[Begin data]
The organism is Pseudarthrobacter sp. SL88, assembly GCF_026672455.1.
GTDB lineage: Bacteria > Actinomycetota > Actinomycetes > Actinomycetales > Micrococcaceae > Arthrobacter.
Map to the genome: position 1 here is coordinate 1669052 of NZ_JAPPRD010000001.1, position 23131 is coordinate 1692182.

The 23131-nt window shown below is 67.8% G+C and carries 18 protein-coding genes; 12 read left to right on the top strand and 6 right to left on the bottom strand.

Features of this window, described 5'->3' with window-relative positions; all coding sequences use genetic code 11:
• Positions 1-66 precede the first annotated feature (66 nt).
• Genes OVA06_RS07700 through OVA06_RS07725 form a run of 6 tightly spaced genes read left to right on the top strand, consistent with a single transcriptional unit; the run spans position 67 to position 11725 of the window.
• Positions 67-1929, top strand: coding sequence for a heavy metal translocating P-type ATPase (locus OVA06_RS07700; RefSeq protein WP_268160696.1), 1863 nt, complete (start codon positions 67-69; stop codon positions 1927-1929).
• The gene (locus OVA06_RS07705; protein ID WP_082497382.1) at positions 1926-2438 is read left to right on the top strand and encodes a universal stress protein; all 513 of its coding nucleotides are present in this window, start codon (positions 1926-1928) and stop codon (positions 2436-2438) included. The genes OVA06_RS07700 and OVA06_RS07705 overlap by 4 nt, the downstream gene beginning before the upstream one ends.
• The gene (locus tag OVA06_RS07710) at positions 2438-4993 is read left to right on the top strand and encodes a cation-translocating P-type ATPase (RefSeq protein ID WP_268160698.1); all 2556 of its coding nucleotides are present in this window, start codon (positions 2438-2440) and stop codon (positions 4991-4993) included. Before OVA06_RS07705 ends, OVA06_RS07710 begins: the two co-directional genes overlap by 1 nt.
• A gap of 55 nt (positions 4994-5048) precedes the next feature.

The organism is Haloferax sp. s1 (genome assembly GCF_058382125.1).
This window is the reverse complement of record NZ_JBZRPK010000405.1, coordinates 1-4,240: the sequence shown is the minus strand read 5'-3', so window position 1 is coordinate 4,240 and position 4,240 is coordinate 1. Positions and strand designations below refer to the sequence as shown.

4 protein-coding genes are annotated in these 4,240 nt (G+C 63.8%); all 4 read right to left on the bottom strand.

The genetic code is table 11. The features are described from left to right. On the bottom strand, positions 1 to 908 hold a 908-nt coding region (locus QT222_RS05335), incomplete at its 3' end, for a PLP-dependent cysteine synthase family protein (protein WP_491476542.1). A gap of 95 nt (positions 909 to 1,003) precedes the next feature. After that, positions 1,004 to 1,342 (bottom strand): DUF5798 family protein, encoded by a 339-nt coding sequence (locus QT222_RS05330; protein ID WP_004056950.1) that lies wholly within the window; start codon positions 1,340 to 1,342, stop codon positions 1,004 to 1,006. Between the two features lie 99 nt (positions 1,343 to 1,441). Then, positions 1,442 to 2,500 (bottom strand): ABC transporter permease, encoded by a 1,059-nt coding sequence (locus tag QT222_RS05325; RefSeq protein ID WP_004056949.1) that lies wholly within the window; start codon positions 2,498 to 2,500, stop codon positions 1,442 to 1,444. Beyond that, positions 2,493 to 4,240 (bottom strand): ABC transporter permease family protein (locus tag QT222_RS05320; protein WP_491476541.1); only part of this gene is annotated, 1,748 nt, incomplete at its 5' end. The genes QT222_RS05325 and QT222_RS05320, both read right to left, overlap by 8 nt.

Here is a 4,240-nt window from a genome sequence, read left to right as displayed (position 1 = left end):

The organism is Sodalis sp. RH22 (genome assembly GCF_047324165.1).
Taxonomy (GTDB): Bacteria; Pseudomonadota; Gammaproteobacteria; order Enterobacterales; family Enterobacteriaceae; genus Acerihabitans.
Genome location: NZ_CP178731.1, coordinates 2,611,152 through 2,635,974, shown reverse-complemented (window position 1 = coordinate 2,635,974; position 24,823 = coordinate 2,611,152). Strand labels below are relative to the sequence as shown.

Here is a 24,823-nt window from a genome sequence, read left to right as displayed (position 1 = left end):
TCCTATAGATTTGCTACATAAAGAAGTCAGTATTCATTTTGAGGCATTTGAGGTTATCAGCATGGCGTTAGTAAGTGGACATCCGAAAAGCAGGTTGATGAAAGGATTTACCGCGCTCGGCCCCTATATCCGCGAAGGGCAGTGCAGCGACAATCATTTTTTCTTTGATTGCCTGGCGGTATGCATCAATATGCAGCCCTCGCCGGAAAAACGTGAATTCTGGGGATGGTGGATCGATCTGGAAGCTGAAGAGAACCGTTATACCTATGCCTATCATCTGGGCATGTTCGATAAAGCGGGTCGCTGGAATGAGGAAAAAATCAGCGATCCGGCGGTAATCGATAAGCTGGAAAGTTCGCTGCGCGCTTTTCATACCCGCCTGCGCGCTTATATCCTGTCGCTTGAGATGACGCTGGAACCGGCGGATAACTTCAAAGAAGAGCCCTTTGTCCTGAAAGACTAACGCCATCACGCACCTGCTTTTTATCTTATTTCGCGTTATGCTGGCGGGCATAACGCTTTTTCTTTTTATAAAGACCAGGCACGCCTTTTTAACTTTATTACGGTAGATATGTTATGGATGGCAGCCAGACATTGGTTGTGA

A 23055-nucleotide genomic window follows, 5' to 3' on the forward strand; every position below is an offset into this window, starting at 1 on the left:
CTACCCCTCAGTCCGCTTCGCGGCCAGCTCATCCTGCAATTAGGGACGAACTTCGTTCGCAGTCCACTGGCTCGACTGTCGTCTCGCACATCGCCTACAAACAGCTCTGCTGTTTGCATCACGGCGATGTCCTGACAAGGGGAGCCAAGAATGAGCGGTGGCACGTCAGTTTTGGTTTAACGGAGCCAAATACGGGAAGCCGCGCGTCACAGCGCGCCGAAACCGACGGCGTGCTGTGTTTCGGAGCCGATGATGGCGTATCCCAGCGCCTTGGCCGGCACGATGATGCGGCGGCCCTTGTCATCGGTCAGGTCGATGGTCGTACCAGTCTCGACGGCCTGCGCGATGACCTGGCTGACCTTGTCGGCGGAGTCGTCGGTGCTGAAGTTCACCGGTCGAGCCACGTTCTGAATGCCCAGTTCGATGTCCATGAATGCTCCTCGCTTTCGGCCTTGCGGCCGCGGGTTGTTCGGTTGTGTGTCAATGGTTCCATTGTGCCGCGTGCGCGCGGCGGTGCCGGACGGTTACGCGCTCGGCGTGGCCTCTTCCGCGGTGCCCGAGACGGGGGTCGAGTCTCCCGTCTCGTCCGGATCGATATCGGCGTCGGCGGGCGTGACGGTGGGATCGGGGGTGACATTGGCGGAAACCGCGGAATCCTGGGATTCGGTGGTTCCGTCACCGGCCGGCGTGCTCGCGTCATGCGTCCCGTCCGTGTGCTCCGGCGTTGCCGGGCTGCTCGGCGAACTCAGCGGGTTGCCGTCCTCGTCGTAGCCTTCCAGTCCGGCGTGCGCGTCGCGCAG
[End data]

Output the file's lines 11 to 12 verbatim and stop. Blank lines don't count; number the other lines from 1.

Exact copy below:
• A gap of 55 nt (positions 4994-5048) precedes the next feature.

The organism is Haloferax sp. s1 (genome assembly GCF_058382125.1).